1.      Recruit, examine, select, promote, transfer and train personnel of its choosing, and determine the times and methods of such actions[.] (emphasis added).

Id. at 4-5.

6.            Article 16.03 describes the arbitrator's authority.  Subsection 16.03(A) addresses arbitrability issues.  It provides:

Questions of arbitrability shall be decided by the arbitrator. The arbitrator shall make a preliminary determination on the question of arbitrability.  Once a preliminary determination has been made that the matter is arbitrable or if such preliminary determination cannot reasonably be made, the arbitrator shall then proceed to hear the merits of the dispute.

Id. at 31.

7.            Charles Stevenson is a Correctional Officer II at the Fairbanks Correctional Center.  His position is in the correctional officers' bargaining unit, represented by the Public Safety Employees Association (PSEA).  He applied for the position of Assistant Superintendent at the Center. This position is in the supervisory bargaining unit, represented by the Alaska Public Employees Association.  He interviewed for this position on September 27, 1999.  He was not selected for the position, which would have been a promotion for him.

8.            Brad Wilson is a business agent for PSEA.  He has held that position since January 1997.  One of his job duties is to process grievances on behalf of members.  He filed a grievance on behalf of Stevenson, and he processed it through all steps in accordance with Article 16 of the parties' collective bargaining agreement.  The grievance alleges Stevenson was denied a fair opportunity to participate in the interview process for the promotion to Assistant Superintendent.  Specifically, the November 12, 1999, grievance states:  "Grievant was disadvantaged during the interview process for Assistant Superintendent for Fairbanks Correctional Center.  The grievant was forced to interview at what would be his 3:30 am in the morning on short notice."  (Exh. 3-2).  Wilson said Stevenson's normal work shift is the night shift, 7:00 p.m. to 7:00 a.m.

9.            The State denied the grievance.  Its response, completed on November 15, 1999, by Ronnie E. Epperson, Superintendent of the Fairbanks Correctional Center, asserts there was no violation of "any negotiated contract."  It goes on to state:  "This individual was given equal consideration for his response to the questions asked.  The concept of good faith and fair dealing was applied.  When we contact individuals working at other job sites, whether employed by the Department of Corrections or elsewhere, the time of the interview is at the discretion of those conducting the interview due to limitations of their own time due to internal as well as external commitments."  (Exh. A-1).  In a December 22, 1999, response, the State asserted:  "The subject of promotion into the position of Assistant Superintendent in the Supervisory Unit is not a 'dispute over the application or interpretation of the terms' of contract covering employees in the Correctional Officers' Bargaining Unit as required by Article 16."  (Exh. 3-4).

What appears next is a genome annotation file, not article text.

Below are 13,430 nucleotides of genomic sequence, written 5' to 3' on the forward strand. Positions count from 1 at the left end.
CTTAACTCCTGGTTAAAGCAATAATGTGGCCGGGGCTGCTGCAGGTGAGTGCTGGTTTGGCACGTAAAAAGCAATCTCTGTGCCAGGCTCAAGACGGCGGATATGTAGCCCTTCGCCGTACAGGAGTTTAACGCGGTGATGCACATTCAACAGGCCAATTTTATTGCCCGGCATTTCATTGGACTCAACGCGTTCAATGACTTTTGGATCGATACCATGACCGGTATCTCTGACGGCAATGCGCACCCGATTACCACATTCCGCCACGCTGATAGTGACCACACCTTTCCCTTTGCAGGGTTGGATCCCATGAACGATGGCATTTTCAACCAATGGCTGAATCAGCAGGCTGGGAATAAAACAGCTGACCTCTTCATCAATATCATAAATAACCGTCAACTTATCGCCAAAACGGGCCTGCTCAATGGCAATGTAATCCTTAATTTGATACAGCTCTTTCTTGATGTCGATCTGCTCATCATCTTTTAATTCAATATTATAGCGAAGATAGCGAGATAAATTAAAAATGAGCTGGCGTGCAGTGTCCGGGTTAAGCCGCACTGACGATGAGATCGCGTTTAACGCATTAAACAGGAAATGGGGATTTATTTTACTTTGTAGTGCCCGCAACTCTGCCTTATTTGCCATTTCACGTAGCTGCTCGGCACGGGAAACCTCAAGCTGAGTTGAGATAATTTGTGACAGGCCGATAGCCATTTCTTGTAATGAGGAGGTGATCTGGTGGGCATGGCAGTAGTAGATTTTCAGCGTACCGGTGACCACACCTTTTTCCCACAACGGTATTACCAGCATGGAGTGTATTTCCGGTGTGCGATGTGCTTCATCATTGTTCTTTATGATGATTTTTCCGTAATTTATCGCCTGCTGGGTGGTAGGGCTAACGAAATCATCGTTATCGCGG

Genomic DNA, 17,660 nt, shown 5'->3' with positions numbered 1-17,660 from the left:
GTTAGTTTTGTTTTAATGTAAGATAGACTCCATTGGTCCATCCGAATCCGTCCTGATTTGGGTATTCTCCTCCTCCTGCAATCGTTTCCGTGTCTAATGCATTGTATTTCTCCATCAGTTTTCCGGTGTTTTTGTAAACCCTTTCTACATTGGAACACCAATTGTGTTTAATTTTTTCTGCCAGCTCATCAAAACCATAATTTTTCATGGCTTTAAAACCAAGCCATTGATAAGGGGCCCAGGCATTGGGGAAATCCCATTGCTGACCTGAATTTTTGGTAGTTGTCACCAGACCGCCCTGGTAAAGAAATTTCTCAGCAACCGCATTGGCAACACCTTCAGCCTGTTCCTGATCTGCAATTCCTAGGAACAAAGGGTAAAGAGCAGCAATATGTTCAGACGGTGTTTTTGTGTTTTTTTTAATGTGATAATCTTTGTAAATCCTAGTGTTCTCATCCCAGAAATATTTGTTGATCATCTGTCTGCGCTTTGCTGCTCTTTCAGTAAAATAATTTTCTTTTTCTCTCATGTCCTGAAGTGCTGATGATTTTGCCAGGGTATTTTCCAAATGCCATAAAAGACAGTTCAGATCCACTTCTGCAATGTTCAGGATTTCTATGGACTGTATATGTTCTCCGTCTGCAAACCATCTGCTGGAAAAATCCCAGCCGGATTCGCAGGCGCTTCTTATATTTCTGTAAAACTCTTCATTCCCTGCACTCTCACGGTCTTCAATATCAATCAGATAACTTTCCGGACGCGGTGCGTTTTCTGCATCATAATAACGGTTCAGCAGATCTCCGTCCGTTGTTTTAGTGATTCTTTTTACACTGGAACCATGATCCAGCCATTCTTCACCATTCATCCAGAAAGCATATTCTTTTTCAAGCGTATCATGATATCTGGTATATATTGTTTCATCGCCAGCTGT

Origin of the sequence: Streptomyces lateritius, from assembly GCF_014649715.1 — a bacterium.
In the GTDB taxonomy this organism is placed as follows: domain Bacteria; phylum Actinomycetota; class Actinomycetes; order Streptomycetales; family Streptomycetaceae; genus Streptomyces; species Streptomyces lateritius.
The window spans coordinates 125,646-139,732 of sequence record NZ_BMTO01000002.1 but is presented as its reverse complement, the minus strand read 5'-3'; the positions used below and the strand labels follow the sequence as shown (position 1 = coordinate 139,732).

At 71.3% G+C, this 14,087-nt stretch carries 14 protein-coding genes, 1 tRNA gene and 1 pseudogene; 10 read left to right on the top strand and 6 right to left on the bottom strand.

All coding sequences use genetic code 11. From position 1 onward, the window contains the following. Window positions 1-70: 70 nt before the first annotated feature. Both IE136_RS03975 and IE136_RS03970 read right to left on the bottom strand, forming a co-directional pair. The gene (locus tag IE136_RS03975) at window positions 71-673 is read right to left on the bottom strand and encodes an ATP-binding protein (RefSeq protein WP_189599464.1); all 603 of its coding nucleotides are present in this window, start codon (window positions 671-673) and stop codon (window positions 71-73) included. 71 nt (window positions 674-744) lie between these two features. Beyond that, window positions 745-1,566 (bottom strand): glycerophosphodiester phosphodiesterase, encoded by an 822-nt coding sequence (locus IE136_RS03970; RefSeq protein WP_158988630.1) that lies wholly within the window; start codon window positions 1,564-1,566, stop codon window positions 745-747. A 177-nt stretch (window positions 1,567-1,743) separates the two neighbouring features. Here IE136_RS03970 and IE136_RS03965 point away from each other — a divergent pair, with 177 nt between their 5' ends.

10.            The grievance progressed through step four pursuant to Article 16 of the parties' collective bargaining agreement.  The State denied the grievance at each step.  The State contended the issue grieved was unrelated to a "cognizable term" of the collective bargaining agreement.  The State also asserted it could not interfere with the right of APEA to represent its employees in a separate bargaining unit.  Further, it stated judicial precedent favored its position.

            11.            PSEA demanded arbitration under the parties' agreement.  PSEA asserted that the grievance "alleges that the Preamble and Article 6.01" of the parties' agreement were violated, that the dispute raises an issue of substantive arbitrability, and that under Article 16.03A of the agreement, such disputes must be submitted to an arbitrator.”  (Exh. 5, March 16, 2000, letter to Greg Elliot from James Gasper).  The State refused the demand.  It responded that "[t]he issue being grieved does not involve any cognizable term of the collective bargaining agreement between the State of Alaska and the [PSEA]. In addition, the remedy . . . involves terms and conditions of employment covered by a collective bargaining agreement to which the Association is not . . . a party." (emphasis in original).  (Exh. 4, March 14, 2000, letter to James Gasper from Gregory A. Elliot).